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Systematic prediction error correction: A novel strategy for maintaining the predictive abilities of multivariate calibration models

Lookup NU author(s): Emeritus Professor Julian Morris


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The development of reliable multivariate calibration models for spectroscopic instruments in on-line/in-line monitoring of chemical and bio-chemical processes is generally difficult, time-consuming and costly. Therefore, it is preferable if calibration models can be used for an extended period, without the need to replace them. However, in many process applications, changes in the instrumental response (e.g. owing to a change of spectrometer) or variations in the measurement conditions (e.g. a change in temperature) can cause a multivariate calibration model to become invalid. In this contribution, a new method, systematic prediction error correction (SPEC), has been developed to maintain the predictive abilities of multivariate calibration models when e.g. the spectrometer or measurement conditions are altered. The performance of the method has been tested on two NIR data sets (one with changes in instrumental responses, the other with variations in experimental conditions) and the outcomes compared with those of some popular methods, i.e. global PLS, univariate slope and bias correction (SBC) and piecewise direct standardization (PDS). The results show that SPEC achieves satisfactory analyte predictions with significantly lower RMSEP values than global PLS and SBC for both data sets, even when only a few standardization samples are used. Furthermore, SPEC is simple to implement and requires less information than PDS, which offers advantages for applications with limited data.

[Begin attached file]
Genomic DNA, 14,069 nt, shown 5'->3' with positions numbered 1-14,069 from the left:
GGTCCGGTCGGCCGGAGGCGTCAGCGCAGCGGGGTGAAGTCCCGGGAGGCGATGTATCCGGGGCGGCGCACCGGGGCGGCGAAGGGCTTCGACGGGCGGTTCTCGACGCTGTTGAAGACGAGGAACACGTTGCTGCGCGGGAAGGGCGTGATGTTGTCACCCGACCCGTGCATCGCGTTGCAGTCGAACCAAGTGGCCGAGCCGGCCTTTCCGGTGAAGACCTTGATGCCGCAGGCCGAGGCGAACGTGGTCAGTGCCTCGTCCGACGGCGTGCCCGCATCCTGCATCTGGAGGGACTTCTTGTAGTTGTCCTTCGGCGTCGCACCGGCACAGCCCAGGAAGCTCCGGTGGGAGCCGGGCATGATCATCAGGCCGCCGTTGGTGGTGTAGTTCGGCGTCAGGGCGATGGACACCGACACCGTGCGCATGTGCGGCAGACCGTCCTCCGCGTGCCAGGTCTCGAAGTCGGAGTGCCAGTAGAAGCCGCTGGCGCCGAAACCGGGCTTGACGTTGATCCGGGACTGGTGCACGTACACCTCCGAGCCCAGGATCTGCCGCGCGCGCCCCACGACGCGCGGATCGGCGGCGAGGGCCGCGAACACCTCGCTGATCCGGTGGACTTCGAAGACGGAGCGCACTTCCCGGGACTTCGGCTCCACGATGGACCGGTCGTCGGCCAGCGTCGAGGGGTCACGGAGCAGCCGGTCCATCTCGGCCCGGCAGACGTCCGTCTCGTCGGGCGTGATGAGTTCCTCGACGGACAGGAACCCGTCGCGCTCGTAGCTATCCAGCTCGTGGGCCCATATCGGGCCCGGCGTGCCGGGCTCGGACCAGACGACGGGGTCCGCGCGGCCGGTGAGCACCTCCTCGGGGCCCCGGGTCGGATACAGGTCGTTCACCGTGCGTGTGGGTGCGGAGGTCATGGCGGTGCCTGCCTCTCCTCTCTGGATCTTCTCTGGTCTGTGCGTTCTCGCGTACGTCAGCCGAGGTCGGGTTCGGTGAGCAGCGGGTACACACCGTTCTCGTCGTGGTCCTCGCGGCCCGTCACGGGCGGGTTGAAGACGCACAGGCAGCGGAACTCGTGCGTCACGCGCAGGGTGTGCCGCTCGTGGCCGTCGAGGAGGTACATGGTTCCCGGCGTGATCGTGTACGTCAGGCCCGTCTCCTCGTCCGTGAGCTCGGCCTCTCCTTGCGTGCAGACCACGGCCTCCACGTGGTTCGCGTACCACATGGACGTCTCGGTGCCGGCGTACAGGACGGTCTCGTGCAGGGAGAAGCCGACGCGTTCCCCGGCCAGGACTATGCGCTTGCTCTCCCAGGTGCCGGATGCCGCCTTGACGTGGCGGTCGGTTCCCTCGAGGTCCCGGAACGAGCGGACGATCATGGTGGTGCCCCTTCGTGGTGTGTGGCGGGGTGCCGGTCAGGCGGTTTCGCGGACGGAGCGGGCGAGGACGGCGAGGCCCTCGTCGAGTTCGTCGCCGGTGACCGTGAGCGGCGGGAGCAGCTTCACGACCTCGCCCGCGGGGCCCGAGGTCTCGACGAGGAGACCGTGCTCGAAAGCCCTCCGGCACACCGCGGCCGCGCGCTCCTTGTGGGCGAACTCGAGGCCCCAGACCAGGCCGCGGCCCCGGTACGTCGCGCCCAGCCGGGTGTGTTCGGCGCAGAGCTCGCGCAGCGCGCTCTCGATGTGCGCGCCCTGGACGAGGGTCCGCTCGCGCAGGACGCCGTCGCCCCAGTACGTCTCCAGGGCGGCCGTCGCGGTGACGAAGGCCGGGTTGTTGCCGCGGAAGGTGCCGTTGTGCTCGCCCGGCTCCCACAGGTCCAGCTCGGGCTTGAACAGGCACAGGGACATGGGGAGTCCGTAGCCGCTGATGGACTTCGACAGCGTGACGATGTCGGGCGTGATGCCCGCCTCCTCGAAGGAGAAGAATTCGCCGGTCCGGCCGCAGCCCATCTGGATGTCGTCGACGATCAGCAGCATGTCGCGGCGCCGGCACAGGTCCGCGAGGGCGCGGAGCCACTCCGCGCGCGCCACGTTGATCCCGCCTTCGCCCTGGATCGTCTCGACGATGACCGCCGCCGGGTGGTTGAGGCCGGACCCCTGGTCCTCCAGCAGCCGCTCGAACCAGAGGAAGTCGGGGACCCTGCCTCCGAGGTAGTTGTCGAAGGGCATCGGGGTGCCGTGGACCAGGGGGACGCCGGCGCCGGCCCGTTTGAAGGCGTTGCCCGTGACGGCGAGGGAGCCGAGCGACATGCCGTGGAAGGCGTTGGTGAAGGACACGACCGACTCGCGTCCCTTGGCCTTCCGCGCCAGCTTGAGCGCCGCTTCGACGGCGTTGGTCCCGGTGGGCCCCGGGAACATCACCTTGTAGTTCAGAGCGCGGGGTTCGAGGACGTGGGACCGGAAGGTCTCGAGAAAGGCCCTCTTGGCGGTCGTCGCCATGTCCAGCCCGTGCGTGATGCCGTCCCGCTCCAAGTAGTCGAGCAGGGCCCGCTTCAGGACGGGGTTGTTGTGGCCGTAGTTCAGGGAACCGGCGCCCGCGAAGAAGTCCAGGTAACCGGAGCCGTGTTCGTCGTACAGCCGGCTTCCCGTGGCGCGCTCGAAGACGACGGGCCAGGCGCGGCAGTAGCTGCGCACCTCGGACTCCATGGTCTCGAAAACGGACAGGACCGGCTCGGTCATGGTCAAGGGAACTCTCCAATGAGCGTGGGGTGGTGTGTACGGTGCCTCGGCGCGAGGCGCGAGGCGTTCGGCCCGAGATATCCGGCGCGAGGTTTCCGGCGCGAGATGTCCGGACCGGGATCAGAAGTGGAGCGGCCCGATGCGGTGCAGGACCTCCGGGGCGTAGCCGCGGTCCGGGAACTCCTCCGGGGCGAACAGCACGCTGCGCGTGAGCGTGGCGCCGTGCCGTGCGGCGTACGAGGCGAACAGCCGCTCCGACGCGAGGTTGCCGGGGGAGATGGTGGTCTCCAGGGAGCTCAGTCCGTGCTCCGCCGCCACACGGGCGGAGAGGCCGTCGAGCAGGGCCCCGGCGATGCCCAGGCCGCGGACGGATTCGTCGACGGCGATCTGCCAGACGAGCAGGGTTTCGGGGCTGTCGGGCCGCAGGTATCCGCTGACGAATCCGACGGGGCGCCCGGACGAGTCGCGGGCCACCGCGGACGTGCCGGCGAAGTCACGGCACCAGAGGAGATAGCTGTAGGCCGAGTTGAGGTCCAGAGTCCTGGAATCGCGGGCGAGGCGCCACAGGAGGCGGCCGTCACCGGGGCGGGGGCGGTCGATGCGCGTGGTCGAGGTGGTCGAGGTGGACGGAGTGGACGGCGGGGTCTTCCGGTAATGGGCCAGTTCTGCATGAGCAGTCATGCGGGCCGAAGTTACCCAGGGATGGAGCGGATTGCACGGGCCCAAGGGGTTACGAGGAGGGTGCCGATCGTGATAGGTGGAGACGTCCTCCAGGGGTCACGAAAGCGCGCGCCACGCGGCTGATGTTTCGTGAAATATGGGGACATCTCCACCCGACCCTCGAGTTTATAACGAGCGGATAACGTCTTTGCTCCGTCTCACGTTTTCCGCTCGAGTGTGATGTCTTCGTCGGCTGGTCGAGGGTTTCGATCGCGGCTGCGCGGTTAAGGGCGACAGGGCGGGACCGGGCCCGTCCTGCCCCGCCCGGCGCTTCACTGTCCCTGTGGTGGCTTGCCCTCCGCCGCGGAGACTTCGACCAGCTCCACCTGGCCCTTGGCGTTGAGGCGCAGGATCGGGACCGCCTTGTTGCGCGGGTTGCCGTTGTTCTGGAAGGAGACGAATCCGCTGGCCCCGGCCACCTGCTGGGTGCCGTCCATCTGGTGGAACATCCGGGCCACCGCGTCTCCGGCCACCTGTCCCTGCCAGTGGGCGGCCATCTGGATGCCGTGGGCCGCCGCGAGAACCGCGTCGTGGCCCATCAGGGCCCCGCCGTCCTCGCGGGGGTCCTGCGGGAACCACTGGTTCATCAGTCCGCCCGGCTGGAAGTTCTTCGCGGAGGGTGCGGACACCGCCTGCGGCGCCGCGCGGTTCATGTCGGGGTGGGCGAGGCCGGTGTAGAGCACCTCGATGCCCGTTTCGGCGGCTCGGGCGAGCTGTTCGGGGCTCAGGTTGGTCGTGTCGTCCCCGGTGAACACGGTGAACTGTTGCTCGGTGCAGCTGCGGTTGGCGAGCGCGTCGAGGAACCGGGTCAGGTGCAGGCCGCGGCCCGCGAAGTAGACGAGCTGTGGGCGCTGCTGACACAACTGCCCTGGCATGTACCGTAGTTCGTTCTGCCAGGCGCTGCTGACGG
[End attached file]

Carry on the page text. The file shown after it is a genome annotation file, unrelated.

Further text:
Publication metadata

Author(s): Chen ZP, Li LM, Yu RQ, Littlejohn D, Nordon A, Morris J, Dann AS, Jeffkins PA, Richardson MD, Stimpson SL

Publication type: Article

Publication status: Published

Journal: Analyst

Year: 2011

Volume: 136

Issue: 1

Pages: 98-106

Print publication date: 01/01/2011

ISSN (print): 0003-2654

ISSN (electronic): 1364-5528

Publisher: Royal Society of Chemistry


DOI: 10.1039/c0an00171f


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Funder referenceFunder name
Royal Society, UK
University of Strathclyde
21075034National Nature Science Foundation of China